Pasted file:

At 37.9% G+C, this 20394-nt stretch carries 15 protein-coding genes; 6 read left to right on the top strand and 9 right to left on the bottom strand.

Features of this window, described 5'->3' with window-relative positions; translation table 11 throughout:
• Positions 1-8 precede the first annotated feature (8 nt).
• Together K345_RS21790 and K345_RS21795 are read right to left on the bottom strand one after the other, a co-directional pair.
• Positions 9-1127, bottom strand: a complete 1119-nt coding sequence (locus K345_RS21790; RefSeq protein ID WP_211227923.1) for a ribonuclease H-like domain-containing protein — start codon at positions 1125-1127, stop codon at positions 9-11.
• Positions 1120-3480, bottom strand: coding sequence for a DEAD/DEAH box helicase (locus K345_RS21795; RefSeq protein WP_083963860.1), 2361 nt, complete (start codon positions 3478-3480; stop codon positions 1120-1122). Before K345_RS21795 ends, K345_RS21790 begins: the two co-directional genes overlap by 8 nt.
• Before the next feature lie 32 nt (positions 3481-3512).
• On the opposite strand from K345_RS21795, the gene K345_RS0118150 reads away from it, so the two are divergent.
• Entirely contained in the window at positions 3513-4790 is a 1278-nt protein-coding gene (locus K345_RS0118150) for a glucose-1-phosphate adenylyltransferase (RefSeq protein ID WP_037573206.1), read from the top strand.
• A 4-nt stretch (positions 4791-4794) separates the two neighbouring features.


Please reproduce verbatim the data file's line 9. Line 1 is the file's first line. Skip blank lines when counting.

• Entirely contained in the window at positions 3513-4790 is a 1278-nt protein-coding gene (locus K345_RS0118150) for a glucose-1-phosphate adenylyltransferase (RefSeq protein ID WP_037573206.1), read from the top strand.